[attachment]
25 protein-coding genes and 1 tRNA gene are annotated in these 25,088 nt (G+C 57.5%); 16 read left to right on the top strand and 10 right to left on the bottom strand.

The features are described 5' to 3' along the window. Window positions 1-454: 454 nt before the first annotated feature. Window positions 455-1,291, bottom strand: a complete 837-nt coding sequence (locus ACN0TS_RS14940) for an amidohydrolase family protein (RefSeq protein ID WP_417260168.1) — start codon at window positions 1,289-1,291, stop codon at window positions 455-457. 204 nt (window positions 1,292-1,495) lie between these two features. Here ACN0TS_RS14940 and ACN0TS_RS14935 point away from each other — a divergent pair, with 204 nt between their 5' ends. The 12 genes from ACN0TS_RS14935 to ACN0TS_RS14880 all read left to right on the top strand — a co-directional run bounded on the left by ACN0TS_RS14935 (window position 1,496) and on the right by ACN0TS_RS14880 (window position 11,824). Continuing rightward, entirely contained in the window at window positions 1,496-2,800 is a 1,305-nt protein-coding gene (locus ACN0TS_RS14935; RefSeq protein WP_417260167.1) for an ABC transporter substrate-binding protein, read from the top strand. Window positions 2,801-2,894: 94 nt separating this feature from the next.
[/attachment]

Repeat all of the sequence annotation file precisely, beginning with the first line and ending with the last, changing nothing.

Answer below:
25 protein-coding genes and 1 tRNA gene are annotated in these 25,088 nt (G+C 57.5%); 16 read left to right on the top strand and 10 right to left on the bottom strand.

The features are described 5' to 3' along the window. Window positions 1-454: 454 nt before the first annotated feature. Window positions 455-1,291, bottom strand: a complete 837-nt coding sequence (locus ACN0TS_RS14940) for an amidohydrolase family protein (RefSeq protein ID WP_417260168.1) — start codon at window positions 1,289-1,291, stop codon at window positions 455-457. 204 nt (window positions 1,292-1,495) lie between these two features. Here ACN0TS_RS14940 and ACN0TS_RS14935 point away from each other — a divergent pair, with 204 nt between their 5' ends. The 12 genes from ACN0TS_RS14935 to ACN0TS_RS14880 all read left to right on the top strand — a co-directional run bounded on the left by ACN0TS_RS14935 (window position 1,496) and on the right by ACN0TS_RS14880 (window position 11,824). Continuing rightward, entirely contained in the window at window positions 1,496-2,800 is a 1,305-nt protein-coding gene (locus ACN0TS_RS14935; RefSeq protein WP_417260167.1) for an ABC transporter substrate-binding protein, read from the top strand. Window positions 2,801-2,894: 94 nt separating this feature from the next.